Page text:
Matthias understands that he learns differently than other children in the class. However, he also believes that he is a capable student who can succeed in school.

    The school year is coming to an end and Matthias's mother requests that he be retained in the third grade next year. You are puzzled by the request and telephone her about it. When questioned further, Matthias's mother bursts into tears and admits that her concern centers on the personality of the one fourth grade teacher who has a reputation for no nonsense discipline and sarcasm. What do you say to Matthias's mother? What do you do next?
  9. Carmen is in your ninth grade homeroom. Her last report card was mixed but the comment of her music teacher has stayed with you: "Carmen continues to function adequately in music, but I sense there is a wealth of untapped talent - not just musical talent, intellectual talent - which we, as her teachers are missing. I have watched Carmen take a back seat to her peers in class discussions and projects. It is almost as though if she showed herself to be gifted, this would in some way ostracize her from her peers."

    Her English teacher was more prosaic: "Carmen is an above average student who is going through all the usual ninth grade girl boy stuff which is, of course, interfering with her school work."

    Last year, Carmen won a prize for writing an operetta entitled "Codex 1181," a work inspired by the 1633 trial of Galileo Galilei.

    Last month, Carmen's father wrote to the school complaining that his daughter was not being assigned homework.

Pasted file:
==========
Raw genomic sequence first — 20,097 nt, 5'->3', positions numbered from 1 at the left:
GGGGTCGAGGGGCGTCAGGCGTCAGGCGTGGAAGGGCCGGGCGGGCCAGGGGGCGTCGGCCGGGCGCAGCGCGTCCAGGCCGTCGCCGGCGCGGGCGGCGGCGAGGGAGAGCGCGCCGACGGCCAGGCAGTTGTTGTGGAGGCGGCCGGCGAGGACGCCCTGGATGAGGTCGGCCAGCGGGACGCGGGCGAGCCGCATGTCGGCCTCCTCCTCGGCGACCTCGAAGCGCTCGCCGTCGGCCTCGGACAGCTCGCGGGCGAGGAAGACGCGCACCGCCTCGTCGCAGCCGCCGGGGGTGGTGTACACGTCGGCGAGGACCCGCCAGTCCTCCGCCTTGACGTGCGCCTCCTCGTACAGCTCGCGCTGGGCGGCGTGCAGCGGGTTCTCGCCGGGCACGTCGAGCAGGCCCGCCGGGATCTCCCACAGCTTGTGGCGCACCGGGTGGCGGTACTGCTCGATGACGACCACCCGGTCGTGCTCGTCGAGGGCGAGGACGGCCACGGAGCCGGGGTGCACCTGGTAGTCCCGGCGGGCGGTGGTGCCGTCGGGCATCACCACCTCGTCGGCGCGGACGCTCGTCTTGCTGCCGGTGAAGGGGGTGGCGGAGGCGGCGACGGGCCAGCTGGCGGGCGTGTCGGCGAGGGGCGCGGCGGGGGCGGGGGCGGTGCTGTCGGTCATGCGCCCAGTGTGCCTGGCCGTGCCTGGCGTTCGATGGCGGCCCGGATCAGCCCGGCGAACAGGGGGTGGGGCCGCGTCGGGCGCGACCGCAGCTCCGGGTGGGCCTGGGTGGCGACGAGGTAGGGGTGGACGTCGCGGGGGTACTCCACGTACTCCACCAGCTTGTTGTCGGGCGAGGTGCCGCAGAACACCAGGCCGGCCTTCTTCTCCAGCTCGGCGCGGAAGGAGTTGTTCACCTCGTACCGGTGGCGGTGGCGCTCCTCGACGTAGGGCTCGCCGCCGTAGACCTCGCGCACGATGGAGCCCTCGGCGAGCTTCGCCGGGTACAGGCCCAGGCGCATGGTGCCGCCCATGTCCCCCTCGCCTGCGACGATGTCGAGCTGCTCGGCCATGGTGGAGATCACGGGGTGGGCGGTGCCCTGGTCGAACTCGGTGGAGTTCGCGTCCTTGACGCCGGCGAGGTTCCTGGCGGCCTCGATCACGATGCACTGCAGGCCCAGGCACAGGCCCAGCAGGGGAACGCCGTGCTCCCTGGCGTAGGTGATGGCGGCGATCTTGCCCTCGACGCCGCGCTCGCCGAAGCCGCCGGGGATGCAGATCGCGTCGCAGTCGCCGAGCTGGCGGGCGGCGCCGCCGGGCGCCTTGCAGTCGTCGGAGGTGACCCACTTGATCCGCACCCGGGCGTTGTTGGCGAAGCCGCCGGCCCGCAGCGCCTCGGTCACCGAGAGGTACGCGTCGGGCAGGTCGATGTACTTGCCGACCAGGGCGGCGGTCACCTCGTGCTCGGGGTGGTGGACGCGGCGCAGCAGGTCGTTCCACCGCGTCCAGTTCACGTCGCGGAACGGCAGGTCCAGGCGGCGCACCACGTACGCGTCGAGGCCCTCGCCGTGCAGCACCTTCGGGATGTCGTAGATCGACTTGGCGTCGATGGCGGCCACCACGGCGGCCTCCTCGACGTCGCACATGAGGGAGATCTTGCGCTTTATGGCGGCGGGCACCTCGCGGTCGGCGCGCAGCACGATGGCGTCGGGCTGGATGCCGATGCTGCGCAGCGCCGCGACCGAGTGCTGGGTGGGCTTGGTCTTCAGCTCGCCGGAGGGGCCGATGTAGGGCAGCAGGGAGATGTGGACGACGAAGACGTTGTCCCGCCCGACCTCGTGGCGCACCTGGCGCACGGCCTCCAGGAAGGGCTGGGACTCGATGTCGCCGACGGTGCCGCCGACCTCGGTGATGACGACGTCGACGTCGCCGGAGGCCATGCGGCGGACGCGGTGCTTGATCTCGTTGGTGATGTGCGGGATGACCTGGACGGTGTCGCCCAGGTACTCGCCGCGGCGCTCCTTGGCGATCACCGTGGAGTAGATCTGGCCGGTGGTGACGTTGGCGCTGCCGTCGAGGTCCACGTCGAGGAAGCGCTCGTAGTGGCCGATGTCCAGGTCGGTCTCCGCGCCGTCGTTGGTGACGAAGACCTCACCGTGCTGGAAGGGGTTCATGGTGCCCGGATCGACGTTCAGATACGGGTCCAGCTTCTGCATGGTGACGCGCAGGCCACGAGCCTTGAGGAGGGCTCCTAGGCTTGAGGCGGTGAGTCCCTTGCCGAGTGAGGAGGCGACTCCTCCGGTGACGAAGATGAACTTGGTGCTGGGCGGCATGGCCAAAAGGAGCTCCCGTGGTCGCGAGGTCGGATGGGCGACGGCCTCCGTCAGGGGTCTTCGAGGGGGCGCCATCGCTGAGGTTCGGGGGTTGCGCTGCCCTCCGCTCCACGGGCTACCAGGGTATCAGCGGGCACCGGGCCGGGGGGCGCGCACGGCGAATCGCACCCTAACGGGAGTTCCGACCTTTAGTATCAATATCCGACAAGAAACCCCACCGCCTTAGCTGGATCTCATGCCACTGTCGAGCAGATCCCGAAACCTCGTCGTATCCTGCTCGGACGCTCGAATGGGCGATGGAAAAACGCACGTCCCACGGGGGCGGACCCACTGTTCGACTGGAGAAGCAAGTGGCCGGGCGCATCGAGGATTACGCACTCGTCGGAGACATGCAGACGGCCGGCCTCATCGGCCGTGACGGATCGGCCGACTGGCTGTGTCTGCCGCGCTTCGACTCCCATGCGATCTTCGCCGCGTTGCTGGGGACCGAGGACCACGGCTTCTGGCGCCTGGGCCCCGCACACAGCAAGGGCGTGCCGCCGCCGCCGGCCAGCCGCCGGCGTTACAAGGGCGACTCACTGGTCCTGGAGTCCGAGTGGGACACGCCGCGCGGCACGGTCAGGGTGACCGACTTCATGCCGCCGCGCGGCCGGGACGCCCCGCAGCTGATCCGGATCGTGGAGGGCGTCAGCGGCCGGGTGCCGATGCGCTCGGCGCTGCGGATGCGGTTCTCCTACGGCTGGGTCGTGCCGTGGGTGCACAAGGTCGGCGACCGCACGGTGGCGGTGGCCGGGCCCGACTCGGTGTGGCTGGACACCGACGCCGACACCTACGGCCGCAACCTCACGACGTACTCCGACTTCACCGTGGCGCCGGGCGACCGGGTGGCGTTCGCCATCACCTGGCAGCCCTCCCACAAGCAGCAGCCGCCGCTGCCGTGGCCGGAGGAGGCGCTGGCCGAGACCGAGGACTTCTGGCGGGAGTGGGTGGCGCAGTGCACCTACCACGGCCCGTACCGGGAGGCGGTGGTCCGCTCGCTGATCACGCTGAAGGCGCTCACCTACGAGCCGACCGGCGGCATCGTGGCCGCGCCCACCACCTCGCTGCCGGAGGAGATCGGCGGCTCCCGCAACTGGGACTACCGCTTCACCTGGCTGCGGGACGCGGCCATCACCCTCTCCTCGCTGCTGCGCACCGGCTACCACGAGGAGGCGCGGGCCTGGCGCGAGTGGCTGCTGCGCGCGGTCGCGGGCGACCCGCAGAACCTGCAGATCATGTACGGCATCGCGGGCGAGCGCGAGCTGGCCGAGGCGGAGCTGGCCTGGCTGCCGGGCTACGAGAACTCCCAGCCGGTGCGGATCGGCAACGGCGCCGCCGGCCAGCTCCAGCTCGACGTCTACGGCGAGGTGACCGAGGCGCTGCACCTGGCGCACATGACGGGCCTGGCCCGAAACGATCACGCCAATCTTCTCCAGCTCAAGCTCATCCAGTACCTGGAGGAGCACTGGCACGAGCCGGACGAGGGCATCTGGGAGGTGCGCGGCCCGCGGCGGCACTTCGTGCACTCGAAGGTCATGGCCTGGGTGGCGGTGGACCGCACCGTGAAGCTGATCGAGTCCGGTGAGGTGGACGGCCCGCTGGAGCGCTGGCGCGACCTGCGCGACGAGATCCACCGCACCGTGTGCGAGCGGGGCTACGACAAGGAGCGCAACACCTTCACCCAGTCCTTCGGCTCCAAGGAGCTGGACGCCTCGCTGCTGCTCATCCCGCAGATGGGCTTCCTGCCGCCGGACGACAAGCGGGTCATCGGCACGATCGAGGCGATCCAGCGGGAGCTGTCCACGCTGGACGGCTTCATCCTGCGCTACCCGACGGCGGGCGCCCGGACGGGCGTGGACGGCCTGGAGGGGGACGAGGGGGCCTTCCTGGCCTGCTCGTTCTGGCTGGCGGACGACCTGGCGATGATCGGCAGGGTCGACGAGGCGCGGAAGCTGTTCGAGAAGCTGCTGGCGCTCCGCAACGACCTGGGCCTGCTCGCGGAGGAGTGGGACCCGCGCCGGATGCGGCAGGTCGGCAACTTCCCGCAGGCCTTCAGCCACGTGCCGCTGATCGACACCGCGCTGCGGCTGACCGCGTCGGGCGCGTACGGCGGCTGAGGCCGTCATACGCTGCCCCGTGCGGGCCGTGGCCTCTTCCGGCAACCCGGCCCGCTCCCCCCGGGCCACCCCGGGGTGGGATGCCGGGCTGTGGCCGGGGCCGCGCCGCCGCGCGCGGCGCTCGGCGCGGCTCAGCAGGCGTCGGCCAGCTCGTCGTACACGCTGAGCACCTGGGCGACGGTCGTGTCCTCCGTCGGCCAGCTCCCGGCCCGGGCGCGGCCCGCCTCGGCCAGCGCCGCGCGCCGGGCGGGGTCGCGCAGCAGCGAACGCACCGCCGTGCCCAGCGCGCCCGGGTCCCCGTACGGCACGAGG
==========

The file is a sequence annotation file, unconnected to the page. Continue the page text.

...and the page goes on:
Last week, Carmen was found smoking in the girls' toilet.

    Yesterday she cut school and was suspended by the principal.

    As her homeroom teacher, what might you do?

  10. Stefano joined the school earlier this year as an ESL student in your 6th grade class.Before entering the school, Stefano spoke almost no English. His previous schooling was in Italian and his reports indicate that he had been an above average student. The transfer to the present school has been a difficult one for Stefano. He left a close circle of friends in Italy and for the first few weeks appeared insecure and reticent. In addition to his regular schooling Stefano attends Italian language classes twice a week and on Saturday mornings goes to catechism class.

    At the present time, Stefano's English is insufficient for him to deal with the abstract concepts that he will have to encounter in the 7th grade. The question you have been asked to address is whether Stefano should begin the study of a foreign language in the 7th grade. His father wants him to study French. The guidance counselor believes that an additional language will simply serve to confuse him and that Stefano should use the time for additional English.